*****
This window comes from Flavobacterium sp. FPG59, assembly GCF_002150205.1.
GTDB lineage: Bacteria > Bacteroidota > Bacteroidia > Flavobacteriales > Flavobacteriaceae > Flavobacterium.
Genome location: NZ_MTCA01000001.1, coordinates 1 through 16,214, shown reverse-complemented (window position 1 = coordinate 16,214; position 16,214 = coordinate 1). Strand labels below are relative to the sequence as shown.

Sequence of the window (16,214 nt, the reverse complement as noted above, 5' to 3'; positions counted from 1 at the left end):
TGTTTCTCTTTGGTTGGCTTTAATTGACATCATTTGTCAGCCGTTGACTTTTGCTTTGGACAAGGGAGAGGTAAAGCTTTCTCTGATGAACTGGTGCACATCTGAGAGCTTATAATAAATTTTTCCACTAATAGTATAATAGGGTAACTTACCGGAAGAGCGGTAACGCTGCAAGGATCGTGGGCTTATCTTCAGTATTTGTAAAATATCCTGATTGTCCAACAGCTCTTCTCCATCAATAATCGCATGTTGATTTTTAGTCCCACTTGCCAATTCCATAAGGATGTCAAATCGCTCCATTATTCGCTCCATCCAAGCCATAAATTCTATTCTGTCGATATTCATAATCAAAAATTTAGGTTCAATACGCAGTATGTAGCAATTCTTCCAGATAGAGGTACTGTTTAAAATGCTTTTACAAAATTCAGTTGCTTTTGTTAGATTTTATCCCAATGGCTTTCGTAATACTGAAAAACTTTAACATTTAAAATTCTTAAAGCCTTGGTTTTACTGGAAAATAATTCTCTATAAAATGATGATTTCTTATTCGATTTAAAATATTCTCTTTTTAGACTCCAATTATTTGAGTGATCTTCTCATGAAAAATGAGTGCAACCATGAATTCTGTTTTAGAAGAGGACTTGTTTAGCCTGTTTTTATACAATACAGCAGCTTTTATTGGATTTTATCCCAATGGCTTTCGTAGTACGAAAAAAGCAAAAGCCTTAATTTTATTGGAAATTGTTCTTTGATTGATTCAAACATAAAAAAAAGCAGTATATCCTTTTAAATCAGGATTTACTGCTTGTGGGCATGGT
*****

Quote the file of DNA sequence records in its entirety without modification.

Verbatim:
This window comes from Flavobacterium sp. FPG59, assembly GCF_002150205.1.
GTDB lineage: Bacteria > Bacteroidota > Bacteroidia > Flavobacteriales > Flavobacteriaceae > Flavobacterium.
Genome location: NZ_MTCA01000001.1, coordinates 1 through 16,214, shown reverse-complemented (window position 1 = coordinate 16,214; position 16,214 = coordinate 1). Strand labels below are relative to the sequence as shown.

Sequence of the window (16,214 nt, the reverse complement as noted above, 5' to 3'; positions counted from 1 at the left end):
TGTTTCTCTTTGGTTGGCTTTAATTGACATCATTTGTCAGCCGTTGACTTTTGCTTTGGACAAGGGAGAGGTAAAGCTTTCTCTGATGAACTGGTGCACATCTGAGAGCTTATAATAAATTTTTCCACTAATAGTATAATAGGGTAACTTACCGGAAGAGCGGTAACGCTGCAAGGATCGTGGGCTTATCTTCAGTATTTGTAAAATATCCTGATTGTCCAACAGCTCTTCTCCATCAATAATCGCATGTTGATTTTTAGTCCCACTTGCCAATTCCATAAGGATGTCAAATCGCTCCATTATTCGCTCCATCCAAGCCATAAATTCTATTCTGTCGATATTCATAATCAAAAATTTAGGTTCAATACGCAGTATGTAGCAATTCTTCCAGATAGAGGTACTGTTTAAAATGCTTTTACAAAATTCAGTTGCTTTTGTTAGATTTTATCCCAATGGCTTTCGTAATACTGAAAAACTTTAACATTTAAAATTCTTAAAGCCTTGGTTTTACTGGAAAATAATTCTCTATAAAATGATGATTTCTTATTCGATTTAAAATATTCTCTTTTTAGACTCCAATTATTTGAGTGATCTTCTCATGAAAAATGAGTGCAACCATGAATTCTGTTTTAGAAGAGGACTTGTTTAGCCTGTTTTTATACAATACAGCAGCTTTTATTGGATTTTATCCCAATGGCTTTCGTAGTACGAAAAAAGCAAAAGCCTTAATTTTATTGGAAATTGTTCTTTGATTGATTCAAACATAAAAAAAAGCAGTATATCCTTTTAAATCAGGATTTACTGCTTGTGGGCATGGT